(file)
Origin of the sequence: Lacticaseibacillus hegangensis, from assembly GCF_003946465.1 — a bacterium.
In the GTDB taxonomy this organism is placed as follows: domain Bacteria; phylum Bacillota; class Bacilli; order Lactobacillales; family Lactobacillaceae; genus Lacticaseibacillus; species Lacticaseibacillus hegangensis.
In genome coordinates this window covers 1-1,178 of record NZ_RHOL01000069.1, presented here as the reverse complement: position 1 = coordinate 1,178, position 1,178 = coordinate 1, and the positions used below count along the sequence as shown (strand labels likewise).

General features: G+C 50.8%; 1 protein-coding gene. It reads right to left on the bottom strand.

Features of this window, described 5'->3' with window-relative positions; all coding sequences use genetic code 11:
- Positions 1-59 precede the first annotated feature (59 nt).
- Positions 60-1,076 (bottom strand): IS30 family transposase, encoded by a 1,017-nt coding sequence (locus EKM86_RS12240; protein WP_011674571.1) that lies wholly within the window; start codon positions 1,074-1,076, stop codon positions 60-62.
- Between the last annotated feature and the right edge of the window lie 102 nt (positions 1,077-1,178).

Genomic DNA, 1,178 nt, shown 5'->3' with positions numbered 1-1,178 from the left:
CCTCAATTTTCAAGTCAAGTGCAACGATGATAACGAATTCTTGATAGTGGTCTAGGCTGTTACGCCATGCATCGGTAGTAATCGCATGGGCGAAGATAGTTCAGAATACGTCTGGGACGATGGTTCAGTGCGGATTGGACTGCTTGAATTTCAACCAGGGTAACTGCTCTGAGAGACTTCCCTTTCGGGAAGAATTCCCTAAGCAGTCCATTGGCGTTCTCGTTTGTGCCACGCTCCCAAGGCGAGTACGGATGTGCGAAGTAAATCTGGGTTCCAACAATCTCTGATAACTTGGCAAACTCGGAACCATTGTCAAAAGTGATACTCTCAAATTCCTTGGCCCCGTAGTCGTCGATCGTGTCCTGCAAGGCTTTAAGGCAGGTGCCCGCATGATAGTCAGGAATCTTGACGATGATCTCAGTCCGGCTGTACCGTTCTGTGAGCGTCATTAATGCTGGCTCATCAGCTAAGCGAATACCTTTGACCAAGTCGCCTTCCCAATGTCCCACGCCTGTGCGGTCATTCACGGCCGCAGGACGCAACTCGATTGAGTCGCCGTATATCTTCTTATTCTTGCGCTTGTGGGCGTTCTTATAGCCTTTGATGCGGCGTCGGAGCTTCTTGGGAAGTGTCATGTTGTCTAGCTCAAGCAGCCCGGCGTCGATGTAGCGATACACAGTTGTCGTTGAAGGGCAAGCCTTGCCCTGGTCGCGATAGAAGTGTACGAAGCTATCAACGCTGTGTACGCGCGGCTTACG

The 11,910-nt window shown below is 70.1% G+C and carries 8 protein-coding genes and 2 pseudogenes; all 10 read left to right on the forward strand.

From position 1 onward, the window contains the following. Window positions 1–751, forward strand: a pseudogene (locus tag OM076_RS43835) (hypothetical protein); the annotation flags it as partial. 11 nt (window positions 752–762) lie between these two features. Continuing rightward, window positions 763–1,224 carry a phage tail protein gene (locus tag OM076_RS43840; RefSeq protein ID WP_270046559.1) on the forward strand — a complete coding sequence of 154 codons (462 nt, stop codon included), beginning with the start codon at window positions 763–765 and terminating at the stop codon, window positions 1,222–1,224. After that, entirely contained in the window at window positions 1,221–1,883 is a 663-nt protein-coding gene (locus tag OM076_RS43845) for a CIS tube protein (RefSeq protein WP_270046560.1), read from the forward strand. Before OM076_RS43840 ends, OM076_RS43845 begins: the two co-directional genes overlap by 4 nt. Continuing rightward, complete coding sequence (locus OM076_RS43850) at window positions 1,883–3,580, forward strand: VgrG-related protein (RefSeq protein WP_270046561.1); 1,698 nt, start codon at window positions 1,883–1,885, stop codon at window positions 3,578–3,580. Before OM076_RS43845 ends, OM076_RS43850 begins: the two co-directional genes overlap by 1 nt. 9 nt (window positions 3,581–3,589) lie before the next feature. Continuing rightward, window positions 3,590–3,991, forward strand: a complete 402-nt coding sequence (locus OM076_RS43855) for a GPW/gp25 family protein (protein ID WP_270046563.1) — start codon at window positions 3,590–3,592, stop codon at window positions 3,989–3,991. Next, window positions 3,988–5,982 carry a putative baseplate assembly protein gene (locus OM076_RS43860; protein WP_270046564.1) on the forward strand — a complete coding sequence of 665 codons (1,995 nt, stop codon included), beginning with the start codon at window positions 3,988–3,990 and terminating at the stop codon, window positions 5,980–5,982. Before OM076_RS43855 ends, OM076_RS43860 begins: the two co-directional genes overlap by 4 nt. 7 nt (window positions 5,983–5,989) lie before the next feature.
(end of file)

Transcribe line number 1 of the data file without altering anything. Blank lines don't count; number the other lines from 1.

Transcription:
Origin of the sequence: Lacticaseibacillus hegangensis, from assembly GCF_003946465.1 — a bacterium.